Following the Preliminary Essay, students begin work toward their dissertations. During the Winter and Spring quarters of their third year, they should be meeting with various faculty members to discuss and refine possible dissertation topics, and possible dissertation committees.
By the end of the seventh week of the spring quarter, each student should meet with a prospective committee for an informal "dissertation chat," based on a "dissertation sketch" submitted to those faculty and to the Graduate Program Committee. The character of that sketch will vary from case to case; but, in any case, is not expected to be long or elaborate. Some sketches may be more definitive than others; some may be seriously disjunctive; some students may submit more than one sketch. The point of the sketch and preliminary meetings is to provide some faculty guidance for the more independent research that begins over the summer. After the "dissertation chat" the student should submit to their committee a document that describes the work toward formulating a dissertation project and lays out a plan of research for the summer that will lead to a "Topical Examination" by the beginning of the Winter quarter of their fourth year.
At the beginning of the following fall (fourth year), students will again meet with their advisors (optimally all together), to discuss progress and developments over the summer, and make concrete plans for the Topical Examination (to be held later that quarter, or, if necessary, early in the Winter quarter). Those plans will include:
Though the details will vary (depending on the subject matter, the state of the research, individual work habits, and so on), these materials must include a substantial piece of new written work by the student (something on the order of twenty-five double-spaced pages) -- perhaps a draft of a chapter, an exposition of a central argument, a detailed abstract (or outline) of the whole dissertation, or whatever the committee as a whole agrees upon. (It is expected that students will abide by these agreements; but, if there are unanticipated problems, they may petition their advisors and the DGS, in writing, for a revision).
The Topical Examination is an oral examination administered by the members of a student's dissertation committee with the aim of evaluating the viability of the proposed dissertation project and the student's ability to complete it within a reasonable amount of time. Students will be admitted to candidacy for the Ph.D. only once they have officially passed their Topical Examination.
Note: students must have scheduled their Topical Examination by the end of their fifteenth quarter (normally the end of the fifth year) to remain in the Program.
Students cannot take their Topical until they have met all other program requirements including passing their foreign language exam or exams. Students must finish their language exams by the end of their fourth year in the program (independently of their status with regard to any other requirements).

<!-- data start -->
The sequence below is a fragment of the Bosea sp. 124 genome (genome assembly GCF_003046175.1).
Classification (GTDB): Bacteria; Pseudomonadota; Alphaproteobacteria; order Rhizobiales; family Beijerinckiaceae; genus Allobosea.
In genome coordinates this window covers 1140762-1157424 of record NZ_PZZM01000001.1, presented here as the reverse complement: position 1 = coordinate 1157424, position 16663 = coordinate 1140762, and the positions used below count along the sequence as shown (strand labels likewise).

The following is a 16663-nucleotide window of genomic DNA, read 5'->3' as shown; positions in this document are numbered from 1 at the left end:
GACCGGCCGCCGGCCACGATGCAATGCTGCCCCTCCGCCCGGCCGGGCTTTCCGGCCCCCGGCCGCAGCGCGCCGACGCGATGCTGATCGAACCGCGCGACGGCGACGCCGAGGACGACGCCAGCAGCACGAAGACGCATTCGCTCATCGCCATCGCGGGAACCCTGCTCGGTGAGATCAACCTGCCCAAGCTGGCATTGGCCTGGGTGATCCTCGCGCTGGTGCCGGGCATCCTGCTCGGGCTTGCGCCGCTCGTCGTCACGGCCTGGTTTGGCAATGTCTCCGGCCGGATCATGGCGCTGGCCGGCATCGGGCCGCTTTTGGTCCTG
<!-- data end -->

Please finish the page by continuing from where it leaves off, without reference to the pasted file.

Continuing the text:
The Department's normal expectation is that students will have advanced to candidacy (including passing their Topical Examination and their language examination(s)) by the end of third week of their 11th quarter (normally the Winter quarter of their fourth year). Summer funding at the end of the fourth year is contingent on satisfying this expectation.
The Department requires that each student submit a written progress report on his or her progress by the end of the winter quarter of each year, beginning with his or her fourth year in the program. The report should be submitted to the Director of Graduate Studies and (after the Topical) to the student's dissertation committee. In addition to this report, students who have advanced to candidacy must submit a substantial piece of new writing (25-30 pages in length) to the chair of their dissertation committee. The student will be notified whether or not he or she is making good progress following the annual review meetings in Spring.
It is very much in each student's own interest to be well along with his or her dissertation early in the fifth year, for several related reasons. First, of course, all students are obligated to teach a stand-alone course that year as part of their GAI teaching requirements. This is inevitably time and energy consuming. Second, GAI funding runs out at the end of that year; and some students will not get any more support from the University. And, finally, such sixth-year support as there is from the University is systematically directed to those applicants whose work is not only of the best quality, but also the furthest along (as documented not only by faculty testimonials but also by submitted chapters). Keep in mind also that so-called "dissertation-year fellowships" are awarded competitively on a Division-wide basis, and there are not enough to go around. Though Philosophy students have often done well in this competition, there is no guarantee for the future; and, in any case, not all applications will be successful.
To be sure, supporting oneself without aid, while finishing up a dissertation, is a time-honored academic tradition. But, for most students, the available opportunities are far from deluxe (either inside or outside the University), and it is clearly wise to minimize one's dependence on them, if possible.
NOTE: The Department Coordinator must be informed of the date and time of your Topical Exam, and documentation of the Topical. This is so that department and university can record the exam and admit the student to candidacy. Students need to email the Department Coordinator the names of the members of the committee, the sample chapter on which the Topical examination is based, and the working title of the dissertation.